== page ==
4. An interesting walk-through of the main processing steps. The final image is a powerful one and the eye is immediately drawn to that furthest silo. Nice work,Leanne.

    • Thank you Andy, it has been good to hear that others like hearing the thought processes. I’m glad to hear that your eye goes where I was hoping it would go as well.

  5. I like what you did and the colour version. It’s muted and so the it’s still the lines and the mood that strike the eye!

  6. I love reading and understanding how an artist creates an image. You have certainly done so here. I love what you did and you give just enough explanation on how you did it. I’ll be an avid follower of these “discussions”. Thanks!

  7. Hey Leanne .. I love the focus on the two distant silos.

  8. Always so interesting to read your explanations of the art form!

  9. They are all beautiful images, Leanne. However, the final last image looks more dramatic.

  10. I tried to sign up for email updates, but it says I’ve blocked them which I haven’t. So I’ll keep bouncing over when I can, but I have no idea why your site thinks my site doesn’t accept email updates. I love your new site, by the way. It’s lovely.

    • That is very strange Marilyn, I have no idea why that would happen. though you should get updates in the reader, I hope. Thank you, I am happy with how it is going too.

  11. Love seeing you getting back to talking about processing an image Leanne πŸ˜ƒ
    This one is stunning with the dark skies and the focal point of the silos.

  12. Many thanks for a first-class photography lesson! It taught me a lot about what one can do with a picture that looks quite ordinary at first and then is being transformed into something that is truly part of our unique perception of the world around us.

  13. I agree with your train of thoughts on this.

  14. Wow beautiful Leanne! Thank you for sharing your process. A lot of work goes into the magical photos you create!!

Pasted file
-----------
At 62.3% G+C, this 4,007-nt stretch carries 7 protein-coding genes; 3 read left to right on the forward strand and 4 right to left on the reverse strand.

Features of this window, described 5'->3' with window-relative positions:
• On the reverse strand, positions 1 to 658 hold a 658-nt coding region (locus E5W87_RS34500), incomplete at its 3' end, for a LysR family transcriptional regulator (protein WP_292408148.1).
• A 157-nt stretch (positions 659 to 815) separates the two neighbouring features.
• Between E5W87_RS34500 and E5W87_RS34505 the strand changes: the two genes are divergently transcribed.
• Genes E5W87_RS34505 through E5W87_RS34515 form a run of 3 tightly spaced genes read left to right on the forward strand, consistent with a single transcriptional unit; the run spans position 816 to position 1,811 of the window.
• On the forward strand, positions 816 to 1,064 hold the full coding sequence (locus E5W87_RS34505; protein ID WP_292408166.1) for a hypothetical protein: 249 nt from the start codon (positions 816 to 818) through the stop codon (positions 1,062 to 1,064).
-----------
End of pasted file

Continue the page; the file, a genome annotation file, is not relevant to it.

15. Yes, I prefer the colour one.

  16. this is really fantastic! I love the photograph. Your discussion of what you did, is excellent. I thoroughly enjoyed the post and loved that photo… in color. πŸ™‚

  17. Like a few others, I also prefer the final coloured image. It’s simply magical. Many thanks for sharing this process as it has definitely given me a few tips (as an amateur photographer) on different ways of editing an image to accomplish varying effects πŸ™‚

  18. Wow, definitely the color. It’s beautiful! I love hearing how you did it step by step. Not that I know how to do most of the things, but it’s still great to follow along.

  19. Thanks a lot for sharing your work process. It was very much educational to me.

  20. It’s a great image. Thank you for describing processing . Given me a couple of ideas.

  21. Your final photos have a very distinctive ‘look’ and it’s interesting to follow what you do in processing. I look forward to more in this series, thanks for taking the time to set it out. And I agree — the colour version just draws the eye to the old silos.

  22. Enjoyed your post. Not many if any, posts i’ve come across discussing the
    process of image development.
    Thanks

  23. Amazing work. I liked your explanation of how you arrived at the final image. Love it.

  24. Thank you for sharing the details of your processing! Admiring your openness.

  25. Awesome image Leanne. Thanks for sharing the process πŸ™‚

  26. The orange glow on the old silo’s really makes this shot, it reminds me of images of the midwestern US shot in the 1950’s

  27. Barry Lively

    Beautifully done, Leanne. Normally I would prefer the black and white but I agree with you, color is a good addition here. Congratulations.

  28. I agree the final color version is better than the B&W one. The warm glow on the distant silos enhances the contrast.